Mistakes identified and solved
During our day 3 reflection discussion the team realised they had misunderstood how the Talent Fulfilment Specialist (TFS) fitted into the process. They asked me to try and line up a real TFS to interview, which I did. At 1:30 they interviewed the TFS and took her through the latest prototype. This certainly shifted the game and a whole new layer of perspective needed to be added to the design.
Coaching: Salesforce and Lean Startup principals
JD (my fellow coach) then took the 3 technical team members under his wing and coached them on SalesForce and how to build the solution with technology guided by the process map from day 2. The 3 who had selected to be the creative team started to build the refined second prototype.
While the technical team built the Minimum Viable Product in Salesforce the creative team derived the hypothesis/assumptions they felt needed to be validated when phase 1 was released. They also determined what success for phase 1 would look like and determined what needed to be measured in order to validate or invalidate the hypothesis. I had coached them on Lean Startup principals which gave a degree of scientific approach to a situation of uncertainty which is what we were dealing with.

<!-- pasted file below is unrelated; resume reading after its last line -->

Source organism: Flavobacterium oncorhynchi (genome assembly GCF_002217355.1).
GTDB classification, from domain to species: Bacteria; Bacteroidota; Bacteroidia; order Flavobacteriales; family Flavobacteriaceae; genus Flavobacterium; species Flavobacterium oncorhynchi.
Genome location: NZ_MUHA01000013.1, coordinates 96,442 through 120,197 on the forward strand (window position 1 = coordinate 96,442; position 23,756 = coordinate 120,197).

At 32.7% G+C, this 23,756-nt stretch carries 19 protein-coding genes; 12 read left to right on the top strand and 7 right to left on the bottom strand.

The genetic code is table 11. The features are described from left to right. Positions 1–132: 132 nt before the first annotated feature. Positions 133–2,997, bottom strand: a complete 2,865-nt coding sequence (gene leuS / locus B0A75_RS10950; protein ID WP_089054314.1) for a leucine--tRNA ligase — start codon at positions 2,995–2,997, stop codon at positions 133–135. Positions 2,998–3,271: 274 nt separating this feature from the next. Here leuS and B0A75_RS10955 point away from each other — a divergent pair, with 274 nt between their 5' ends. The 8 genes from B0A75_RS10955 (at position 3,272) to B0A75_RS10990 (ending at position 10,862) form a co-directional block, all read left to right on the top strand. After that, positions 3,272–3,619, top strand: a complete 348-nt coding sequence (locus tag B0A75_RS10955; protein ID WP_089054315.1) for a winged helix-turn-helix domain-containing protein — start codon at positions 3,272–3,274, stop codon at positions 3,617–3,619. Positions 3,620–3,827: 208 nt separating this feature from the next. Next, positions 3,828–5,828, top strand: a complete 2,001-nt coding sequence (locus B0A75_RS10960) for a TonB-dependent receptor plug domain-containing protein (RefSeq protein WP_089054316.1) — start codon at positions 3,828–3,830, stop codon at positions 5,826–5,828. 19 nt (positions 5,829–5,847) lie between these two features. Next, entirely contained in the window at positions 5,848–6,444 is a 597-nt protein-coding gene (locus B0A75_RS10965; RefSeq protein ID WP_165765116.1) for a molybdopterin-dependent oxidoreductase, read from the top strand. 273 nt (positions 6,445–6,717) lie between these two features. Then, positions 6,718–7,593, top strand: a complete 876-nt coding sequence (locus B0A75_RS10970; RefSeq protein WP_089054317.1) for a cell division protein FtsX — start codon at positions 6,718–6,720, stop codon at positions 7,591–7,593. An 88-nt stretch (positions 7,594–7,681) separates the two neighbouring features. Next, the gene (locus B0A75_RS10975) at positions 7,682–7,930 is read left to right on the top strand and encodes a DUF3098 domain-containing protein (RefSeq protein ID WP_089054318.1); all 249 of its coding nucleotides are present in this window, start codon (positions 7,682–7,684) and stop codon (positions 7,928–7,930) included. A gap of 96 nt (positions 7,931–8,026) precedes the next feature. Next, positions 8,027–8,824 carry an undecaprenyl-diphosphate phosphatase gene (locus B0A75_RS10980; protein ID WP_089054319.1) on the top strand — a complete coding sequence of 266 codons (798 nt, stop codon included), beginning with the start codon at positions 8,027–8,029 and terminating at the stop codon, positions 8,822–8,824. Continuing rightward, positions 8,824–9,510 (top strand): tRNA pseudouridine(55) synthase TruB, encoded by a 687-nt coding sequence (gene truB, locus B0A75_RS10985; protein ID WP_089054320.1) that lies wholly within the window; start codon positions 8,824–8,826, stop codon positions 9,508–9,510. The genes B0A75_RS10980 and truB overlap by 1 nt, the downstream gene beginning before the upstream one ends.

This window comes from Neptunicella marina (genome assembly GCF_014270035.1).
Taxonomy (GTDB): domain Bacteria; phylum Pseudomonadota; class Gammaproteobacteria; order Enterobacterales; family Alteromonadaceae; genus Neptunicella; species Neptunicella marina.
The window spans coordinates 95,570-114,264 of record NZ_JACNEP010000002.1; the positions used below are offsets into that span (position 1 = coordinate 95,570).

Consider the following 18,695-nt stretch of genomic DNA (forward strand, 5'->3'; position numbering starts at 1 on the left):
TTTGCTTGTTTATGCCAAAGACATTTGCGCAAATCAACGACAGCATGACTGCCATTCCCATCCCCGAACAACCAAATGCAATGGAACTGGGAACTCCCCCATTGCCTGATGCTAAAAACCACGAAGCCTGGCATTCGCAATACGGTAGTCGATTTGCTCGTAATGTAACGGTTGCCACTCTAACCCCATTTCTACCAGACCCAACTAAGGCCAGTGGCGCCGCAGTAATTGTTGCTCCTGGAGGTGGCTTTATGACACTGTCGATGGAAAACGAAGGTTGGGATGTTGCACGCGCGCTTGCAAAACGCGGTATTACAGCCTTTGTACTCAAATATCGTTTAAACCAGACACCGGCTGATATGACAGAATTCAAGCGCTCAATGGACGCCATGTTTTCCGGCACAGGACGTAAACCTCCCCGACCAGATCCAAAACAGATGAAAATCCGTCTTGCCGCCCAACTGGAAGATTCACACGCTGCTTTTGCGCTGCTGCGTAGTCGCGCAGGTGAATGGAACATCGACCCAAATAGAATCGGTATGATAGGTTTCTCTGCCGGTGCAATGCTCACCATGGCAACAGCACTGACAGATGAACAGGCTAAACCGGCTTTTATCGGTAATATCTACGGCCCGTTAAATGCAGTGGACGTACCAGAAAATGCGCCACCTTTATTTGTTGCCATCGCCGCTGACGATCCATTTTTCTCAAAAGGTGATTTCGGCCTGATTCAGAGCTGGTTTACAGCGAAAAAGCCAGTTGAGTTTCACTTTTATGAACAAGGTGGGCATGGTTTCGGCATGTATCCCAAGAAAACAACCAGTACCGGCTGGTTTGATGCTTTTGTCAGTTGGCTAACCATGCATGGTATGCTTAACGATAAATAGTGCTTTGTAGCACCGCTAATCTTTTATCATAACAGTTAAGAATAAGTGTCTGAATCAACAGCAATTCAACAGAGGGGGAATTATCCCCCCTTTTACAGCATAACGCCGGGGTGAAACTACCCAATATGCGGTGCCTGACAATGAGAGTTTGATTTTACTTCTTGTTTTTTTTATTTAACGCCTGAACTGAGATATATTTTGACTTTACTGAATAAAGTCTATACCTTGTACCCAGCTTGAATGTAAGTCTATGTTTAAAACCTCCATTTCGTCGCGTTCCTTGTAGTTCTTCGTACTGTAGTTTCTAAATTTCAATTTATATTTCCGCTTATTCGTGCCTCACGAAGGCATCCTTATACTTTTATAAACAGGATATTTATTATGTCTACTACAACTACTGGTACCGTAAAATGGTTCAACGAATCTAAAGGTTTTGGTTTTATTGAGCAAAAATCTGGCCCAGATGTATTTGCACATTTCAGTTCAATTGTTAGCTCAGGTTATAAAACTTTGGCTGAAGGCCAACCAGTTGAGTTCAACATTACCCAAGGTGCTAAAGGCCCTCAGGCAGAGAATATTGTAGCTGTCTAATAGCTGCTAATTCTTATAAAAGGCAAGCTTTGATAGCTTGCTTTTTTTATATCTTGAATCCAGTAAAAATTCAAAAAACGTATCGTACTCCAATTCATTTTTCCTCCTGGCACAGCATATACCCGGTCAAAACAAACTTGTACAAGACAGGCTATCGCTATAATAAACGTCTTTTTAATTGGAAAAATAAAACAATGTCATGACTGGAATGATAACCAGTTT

Testing final prototype – improvements made!
After lunch the creative team completed their final paper prototype which had some super improvements based on the TFS’s feedback. A final ‘Think Aloud Testing’ session was held with an Accenture consultant being a real user. We mapped what this user said to our Journey Map which had been built with the testing of our previous prototypes. We saw that the sentiment had improved along the journey as we moved from current to rough to final paper prototype. This was great news! We had improved the system, and this had been validated by real users. Our creative group of 3 then passed their findings on to the technical group as quickly as possible to add value to the Salesforce deliverable.
Presentation preparation begins:
The creative team then started to work on the presentation. They used heaps of photos and diagrams without lots of words to make the presentation as enticing as possible.
What a super effort from all the team as they move into the final day.